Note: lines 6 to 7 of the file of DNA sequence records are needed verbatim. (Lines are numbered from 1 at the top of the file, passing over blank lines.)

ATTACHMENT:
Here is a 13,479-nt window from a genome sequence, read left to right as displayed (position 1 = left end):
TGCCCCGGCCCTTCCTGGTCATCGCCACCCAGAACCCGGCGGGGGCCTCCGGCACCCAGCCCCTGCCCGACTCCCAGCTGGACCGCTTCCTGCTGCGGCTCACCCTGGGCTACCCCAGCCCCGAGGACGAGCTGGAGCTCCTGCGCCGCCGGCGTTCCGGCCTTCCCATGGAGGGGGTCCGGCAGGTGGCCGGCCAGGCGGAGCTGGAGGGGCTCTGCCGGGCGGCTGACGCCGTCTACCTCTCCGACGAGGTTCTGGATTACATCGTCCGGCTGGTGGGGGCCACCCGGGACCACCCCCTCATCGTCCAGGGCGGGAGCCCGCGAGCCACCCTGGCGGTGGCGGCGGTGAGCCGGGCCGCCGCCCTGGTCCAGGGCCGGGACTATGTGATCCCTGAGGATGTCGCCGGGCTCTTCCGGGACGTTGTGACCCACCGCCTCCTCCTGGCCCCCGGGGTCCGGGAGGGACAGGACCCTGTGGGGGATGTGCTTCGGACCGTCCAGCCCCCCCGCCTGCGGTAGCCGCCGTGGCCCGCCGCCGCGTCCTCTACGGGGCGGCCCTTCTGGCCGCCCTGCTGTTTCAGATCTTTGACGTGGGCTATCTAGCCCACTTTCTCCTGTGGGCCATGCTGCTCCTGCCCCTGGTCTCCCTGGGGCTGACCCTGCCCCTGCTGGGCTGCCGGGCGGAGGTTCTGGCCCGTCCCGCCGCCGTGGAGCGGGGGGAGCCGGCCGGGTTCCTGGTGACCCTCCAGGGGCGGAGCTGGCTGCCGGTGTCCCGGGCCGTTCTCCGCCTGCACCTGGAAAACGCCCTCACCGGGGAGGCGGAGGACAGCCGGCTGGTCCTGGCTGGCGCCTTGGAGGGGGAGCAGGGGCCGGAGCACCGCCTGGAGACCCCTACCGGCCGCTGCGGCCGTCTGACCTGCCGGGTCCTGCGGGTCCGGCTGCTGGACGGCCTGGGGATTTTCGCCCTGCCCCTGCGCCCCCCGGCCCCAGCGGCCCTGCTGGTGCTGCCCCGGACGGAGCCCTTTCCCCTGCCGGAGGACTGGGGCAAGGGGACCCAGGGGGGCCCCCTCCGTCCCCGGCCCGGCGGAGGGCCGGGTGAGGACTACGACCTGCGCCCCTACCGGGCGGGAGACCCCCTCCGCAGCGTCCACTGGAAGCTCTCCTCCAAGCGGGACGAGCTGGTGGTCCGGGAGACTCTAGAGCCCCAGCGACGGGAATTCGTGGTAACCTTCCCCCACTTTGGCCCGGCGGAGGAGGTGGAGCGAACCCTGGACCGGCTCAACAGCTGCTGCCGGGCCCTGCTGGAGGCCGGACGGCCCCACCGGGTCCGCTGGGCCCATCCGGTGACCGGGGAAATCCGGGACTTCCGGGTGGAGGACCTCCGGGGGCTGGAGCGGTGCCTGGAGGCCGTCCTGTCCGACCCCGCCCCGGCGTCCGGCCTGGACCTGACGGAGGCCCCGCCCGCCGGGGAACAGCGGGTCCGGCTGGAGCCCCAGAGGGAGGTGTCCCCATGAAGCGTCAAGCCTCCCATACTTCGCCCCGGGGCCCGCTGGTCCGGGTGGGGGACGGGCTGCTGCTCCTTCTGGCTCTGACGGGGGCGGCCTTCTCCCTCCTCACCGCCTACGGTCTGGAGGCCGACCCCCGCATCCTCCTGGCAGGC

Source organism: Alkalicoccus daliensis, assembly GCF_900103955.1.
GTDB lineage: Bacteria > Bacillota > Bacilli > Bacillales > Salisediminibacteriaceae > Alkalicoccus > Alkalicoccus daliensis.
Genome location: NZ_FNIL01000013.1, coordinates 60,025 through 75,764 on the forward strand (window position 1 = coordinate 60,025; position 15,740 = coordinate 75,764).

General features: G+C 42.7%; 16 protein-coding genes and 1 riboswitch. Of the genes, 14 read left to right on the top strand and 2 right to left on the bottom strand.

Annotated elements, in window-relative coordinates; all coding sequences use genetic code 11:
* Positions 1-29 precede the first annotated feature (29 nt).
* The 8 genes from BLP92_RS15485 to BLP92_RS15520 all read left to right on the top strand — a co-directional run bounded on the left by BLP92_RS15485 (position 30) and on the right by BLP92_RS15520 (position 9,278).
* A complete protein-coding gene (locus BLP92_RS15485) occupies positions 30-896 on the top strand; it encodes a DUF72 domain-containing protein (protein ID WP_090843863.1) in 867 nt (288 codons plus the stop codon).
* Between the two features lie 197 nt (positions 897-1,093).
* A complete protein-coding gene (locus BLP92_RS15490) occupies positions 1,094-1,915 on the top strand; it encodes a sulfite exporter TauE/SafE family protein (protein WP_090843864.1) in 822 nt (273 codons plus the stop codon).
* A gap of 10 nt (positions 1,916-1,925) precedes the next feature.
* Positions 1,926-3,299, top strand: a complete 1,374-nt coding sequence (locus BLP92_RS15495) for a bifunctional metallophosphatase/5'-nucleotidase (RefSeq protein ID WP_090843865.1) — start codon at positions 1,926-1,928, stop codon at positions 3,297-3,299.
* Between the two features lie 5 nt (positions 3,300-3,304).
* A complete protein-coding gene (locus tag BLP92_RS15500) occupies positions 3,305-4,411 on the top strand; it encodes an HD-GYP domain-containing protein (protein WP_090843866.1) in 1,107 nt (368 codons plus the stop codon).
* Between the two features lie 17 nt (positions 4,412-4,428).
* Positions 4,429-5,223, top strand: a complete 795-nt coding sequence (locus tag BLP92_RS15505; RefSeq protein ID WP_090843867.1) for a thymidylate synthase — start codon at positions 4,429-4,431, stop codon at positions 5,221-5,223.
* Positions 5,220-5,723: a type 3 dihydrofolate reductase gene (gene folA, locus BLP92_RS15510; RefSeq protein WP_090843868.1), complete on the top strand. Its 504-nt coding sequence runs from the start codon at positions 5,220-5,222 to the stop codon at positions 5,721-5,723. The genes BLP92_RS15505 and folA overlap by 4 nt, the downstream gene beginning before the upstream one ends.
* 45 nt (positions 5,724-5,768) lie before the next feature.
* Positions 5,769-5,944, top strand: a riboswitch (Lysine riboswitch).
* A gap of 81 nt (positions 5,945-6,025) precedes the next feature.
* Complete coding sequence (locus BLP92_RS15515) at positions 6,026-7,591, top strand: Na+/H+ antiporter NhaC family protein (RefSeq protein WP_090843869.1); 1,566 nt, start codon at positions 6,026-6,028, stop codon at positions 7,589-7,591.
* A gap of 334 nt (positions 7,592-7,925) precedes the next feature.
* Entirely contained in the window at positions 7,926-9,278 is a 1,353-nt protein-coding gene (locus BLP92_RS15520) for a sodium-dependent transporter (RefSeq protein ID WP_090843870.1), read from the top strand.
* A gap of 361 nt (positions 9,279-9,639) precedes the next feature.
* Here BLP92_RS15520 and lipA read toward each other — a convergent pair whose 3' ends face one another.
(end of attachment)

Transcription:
General features: G+C 42.7%; 16 protein-coding genes and 1 riboswitch. Of the genes, 14 read left to right on the top strand and 2 right to left on the bottom strand.

Annotated elements, in window-relative coordinates; all coding sequences use genetic code 11: